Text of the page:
The Question II

The Question is a new series on the Montoux blog - in each post, we pose a potentially controversial question to prominent members of the life insurance industry, to gather their unique perspectives. Read the previous edition of The Question here.

Today we ask:

How much of the market do you think could be sold to direct if we can overcome tech barriers, and do you believe face-to-face advice would still play a role?

I am not sure if the challenge is a technology issue or if it is the cost to finding the right individuals and then moving them to act.  The key to this business is finding healthy individuals and convincing them that having protection is important. Humans are the market proven and most cost-effective way of distributing individual life insurance and I don’t see that changing in the near future.  I actually believe the future is a combo of human and AI. Both will exist as standalone models, but the combo of human/AI will win long term.

- Andrew Gordon, VP and Actuary, Life Insurance Product and Risk, Guardian Life

The industry has basic problems with overly complex products, deeply flawed application processes, and generally crappy user experience. Some of these are tech barriers, but the upstream cause is usually cultural or a result of organisational structure or distribution strategy.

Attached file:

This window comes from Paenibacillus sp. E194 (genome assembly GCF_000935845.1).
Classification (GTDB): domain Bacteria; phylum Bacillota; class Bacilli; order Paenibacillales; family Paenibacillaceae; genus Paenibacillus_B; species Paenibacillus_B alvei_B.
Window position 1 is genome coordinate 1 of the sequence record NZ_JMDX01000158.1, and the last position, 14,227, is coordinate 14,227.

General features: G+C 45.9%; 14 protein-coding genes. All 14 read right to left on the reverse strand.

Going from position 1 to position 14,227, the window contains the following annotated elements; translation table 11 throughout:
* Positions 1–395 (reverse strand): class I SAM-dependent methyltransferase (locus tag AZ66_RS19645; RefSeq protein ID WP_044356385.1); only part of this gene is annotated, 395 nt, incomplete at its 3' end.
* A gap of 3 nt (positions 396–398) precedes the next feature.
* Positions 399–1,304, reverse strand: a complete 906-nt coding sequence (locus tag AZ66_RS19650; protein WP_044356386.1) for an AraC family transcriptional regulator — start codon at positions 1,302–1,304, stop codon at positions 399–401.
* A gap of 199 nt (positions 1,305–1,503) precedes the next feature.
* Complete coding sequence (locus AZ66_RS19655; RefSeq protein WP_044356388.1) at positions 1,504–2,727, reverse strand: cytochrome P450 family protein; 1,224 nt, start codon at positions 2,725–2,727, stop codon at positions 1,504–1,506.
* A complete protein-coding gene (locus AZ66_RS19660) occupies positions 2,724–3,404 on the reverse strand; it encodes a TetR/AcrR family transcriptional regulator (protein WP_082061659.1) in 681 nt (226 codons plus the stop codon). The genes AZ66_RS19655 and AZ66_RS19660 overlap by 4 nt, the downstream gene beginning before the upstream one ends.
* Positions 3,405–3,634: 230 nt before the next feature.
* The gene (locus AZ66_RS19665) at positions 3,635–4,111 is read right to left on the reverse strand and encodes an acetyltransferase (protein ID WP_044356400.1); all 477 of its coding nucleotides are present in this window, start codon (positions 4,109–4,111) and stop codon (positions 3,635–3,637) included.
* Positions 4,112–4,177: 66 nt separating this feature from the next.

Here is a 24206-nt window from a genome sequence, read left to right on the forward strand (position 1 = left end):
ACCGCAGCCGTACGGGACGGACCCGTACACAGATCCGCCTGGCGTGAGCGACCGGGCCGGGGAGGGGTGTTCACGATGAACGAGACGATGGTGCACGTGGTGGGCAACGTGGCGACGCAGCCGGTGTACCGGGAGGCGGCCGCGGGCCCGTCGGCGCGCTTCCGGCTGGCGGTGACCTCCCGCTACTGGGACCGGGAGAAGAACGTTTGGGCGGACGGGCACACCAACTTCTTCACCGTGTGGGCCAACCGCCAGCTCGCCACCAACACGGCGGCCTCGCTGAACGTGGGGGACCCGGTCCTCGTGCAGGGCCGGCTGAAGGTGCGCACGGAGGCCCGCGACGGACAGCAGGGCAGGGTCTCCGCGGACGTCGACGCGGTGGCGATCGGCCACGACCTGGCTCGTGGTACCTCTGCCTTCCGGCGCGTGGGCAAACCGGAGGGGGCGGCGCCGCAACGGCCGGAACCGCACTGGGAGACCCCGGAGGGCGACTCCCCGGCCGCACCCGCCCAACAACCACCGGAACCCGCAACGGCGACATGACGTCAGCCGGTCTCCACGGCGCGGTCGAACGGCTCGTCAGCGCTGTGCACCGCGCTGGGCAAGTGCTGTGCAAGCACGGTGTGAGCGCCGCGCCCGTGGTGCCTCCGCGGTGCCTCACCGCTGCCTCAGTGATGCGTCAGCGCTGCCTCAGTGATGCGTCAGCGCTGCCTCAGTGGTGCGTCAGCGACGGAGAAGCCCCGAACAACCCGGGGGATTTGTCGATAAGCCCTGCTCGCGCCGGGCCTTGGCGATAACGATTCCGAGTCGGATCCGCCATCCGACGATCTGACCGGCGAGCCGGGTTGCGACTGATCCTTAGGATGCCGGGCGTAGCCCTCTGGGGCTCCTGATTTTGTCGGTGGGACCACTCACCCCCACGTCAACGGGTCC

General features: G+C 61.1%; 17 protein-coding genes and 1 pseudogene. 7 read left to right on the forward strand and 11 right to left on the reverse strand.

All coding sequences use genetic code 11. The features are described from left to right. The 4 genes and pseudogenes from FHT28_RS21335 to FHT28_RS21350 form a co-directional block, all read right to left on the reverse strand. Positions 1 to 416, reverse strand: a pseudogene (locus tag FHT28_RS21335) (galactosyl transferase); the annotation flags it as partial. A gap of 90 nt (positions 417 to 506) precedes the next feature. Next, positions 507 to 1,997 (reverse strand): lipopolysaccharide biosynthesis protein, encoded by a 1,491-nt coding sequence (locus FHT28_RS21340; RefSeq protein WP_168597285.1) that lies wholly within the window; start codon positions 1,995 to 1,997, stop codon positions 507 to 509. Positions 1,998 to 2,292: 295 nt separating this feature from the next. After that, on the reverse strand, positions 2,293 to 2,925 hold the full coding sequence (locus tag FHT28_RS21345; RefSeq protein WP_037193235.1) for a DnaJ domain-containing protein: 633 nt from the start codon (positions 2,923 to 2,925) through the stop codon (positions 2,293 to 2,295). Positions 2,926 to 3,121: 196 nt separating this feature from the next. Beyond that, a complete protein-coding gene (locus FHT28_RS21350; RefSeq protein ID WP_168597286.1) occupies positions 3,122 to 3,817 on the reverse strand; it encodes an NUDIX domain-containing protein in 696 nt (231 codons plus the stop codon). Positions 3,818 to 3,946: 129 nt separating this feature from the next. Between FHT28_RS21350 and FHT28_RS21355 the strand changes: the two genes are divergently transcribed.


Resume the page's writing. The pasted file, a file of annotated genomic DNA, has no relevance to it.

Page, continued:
In this light, the direct market will grow as slow progress is made in these areas, but there will be an ongoing need for face-to-face (or remote) advice in many cases. And if a person has a complex situation, a face-to-face adviser is often simply a better option, particularly if the adviser is using tech smartly. I don’t have a guess for how this will play out in percentage terms.

- Conor Sligo, Consultant, Sligo Consulting

The development of robot advice capability will underpin the evolution of life insurance channels in the next 5-10 years. In the five year period, the face to face advice channels will adopt algorithm driven question structures to improve sales success, meet compliance obligations and reduce entry barriers to advice roles to meet the market needs for a younger more digitally literate workforce. In the 10 year timeframe, this evolution will support the development of the ultimate robo-advisers that will be the preferred experience for the majority of younger customers. This change to the life insurance industry will be no different to that occurring in other professional service industries.

- Sam Knowles, Director, Montoux

If you would like to share your own perspective on this question - or be part of a future post - please contact us.

Alice Jones